Taliban leader Mullah Omar Wednesday hailed as "legitimate" peace talks aimed at ending Afghanistan's 13-year war, in his first comments on the nascent dialogue, easing concerns that it lacked the leadership's backing.
Afghan officials sat down with Taliban cadres last week in Murree, a tourist town in the hills north of Islamabad, Pakistan, for their first face-to-face talks aimed at ending the bloody insurgency.
They agreed to meet again in the coming weeks, drawing international praise, but many militant commanders openly questioned the legitimacy of the Taliban negotiators, exposing dangerous faultlines within the movement.
But in his annual message before Eid-ul-Fitr, the festival marking the end of the fasting month of Ramadan, the reclusive leader backed negotiations -- though he did not refer specifically to last week's meeting.
"If we look into our religious regulations, we can find that meetings and even peaceful interactions with the enemies is not prohibited," he said in a statement on the Taliban's website.
"Concurrently with armed jihad, political endeavours and peaceful pathways for achieving these sacred goals is a legitimate Islamic principle."
Several informal meetings have been held in recent months between Taliban representatives and Afghan officials and activists, but last week's meeting is seen as a significant step forward.
Afghan officials have not said when and where the next round of negotiations will take place, but it is widely expected to be conducted after Eid.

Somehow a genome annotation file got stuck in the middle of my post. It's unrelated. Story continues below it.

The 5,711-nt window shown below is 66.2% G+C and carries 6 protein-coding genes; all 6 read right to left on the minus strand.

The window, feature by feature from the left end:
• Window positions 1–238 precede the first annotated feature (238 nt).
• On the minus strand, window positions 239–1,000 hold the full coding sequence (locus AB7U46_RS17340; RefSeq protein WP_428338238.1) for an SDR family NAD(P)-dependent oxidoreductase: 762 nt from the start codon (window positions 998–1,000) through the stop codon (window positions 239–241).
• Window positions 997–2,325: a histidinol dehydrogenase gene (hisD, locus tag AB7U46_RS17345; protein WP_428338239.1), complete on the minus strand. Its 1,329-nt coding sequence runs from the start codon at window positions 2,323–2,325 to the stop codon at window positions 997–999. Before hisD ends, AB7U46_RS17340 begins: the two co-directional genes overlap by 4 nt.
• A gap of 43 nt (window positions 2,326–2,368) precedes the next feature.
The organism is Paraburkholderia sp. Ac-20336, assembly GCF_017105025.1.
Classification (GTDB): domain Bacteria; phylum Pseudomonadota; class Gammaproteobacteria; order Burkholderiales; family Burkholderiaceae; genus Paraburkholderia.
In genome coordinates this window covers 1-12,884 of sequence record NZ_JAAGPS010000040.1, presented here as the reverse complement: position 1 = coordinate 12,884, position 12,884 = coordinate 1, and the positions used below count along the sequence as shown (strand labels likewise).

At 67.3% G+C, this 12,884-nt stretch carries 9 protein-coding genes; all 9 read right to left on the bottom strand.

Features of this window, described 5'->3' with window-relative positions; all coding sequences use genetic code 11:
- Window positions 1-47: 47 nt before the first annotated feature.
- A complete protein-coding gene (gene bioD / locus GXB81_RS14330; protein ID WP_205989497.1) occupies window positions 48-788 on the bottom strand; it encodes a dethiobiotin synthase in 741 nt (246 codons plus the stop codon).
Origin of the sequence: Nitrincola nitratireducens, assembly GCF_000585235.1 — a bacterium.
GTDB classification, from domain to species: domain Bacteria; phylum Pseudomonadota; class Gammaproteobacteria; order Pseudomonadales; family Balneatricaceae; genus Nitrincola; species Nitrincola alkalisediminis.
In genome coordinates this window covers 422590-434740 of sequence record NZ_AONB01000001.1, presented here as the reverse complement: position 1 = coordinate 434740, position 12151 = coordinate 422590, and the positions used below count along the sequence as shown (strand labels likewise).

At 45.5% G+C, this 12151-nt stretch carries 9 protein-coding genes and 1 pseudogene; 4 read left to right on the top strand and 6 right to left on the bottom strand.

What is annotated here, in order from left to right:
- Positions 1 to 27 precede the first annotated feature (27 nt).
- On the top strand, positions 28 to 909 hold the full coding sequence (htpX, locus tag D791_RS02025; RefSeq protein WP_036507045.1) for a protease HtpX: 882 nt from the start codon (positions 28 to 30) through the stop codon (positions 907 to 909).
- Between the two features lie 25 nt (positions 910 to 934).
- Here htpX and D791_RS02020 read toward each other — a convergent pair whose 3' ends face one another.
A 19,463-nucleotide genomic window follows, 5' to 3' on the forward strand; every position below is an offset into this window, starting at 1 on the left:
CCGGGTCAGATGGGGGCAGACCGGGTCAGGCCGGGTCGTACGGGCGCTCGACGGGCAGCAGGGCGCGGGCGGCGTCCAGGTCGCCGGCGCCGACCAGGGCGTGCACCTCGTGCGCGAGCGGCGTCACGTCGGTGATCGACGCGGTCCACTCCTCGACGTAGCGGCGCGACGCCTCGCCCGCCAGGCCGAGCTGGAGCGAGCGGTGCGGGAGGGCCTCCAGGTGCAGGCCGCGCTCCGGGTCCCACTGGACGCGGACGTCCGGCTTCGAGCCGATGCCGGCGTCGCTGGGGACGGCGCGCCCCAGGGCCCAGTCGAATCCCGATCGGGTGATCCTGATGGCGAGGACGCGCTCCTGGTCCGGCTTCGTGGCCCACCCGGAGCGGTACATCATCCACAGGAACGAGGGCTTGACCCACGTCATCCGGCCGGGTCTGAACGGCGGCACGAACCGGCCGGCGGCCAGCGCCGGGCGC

- Fears of IS emergence -
Wednesday's statement marks the first comments on the process from Mullah Omar, about whom rumours of ill-health and even death regularly emerge.
In the absence of a clear lead from the top, some fighters have fallen back on the Taliban's traditional position, that there can be no meaningful talks until all foreign forces leave Afghan soil.
NATO ended its combat mission in Afghanistan at the end of December, but a smaller residual force remains in the country to train Afghan forces, due to leave altogether by the end of 2016.
Divides within the Taliban between those for and against talks have been made worse by the emergence of a local branch of the Islamic State, the Middle Eastern jihadist outfit that last year declared a "caliphate" across large areas of Iraq and Syria that it controls.
The Taliban warned IS last month against expanding in the region, but this has not stopped some fighters, inspired by the group's success, defecting to swear allegiance to IS chief Abu Bakr al-Baghdadi instead of the invisible Mullah Omar.
US drone strikes over the past week have killed dozens of suspected IS-linked cadres in Afghanistan, including the group's Afghanistan-Pakistan regional chief Hafiz Saeed.
The notoriously uncompromising IS has shown no desire to negotiate -- and if the Taliban faultlines widen, there is a danger the talks process could drive more of its hardline fighters into the arms of the Middle Eastern jihadist group.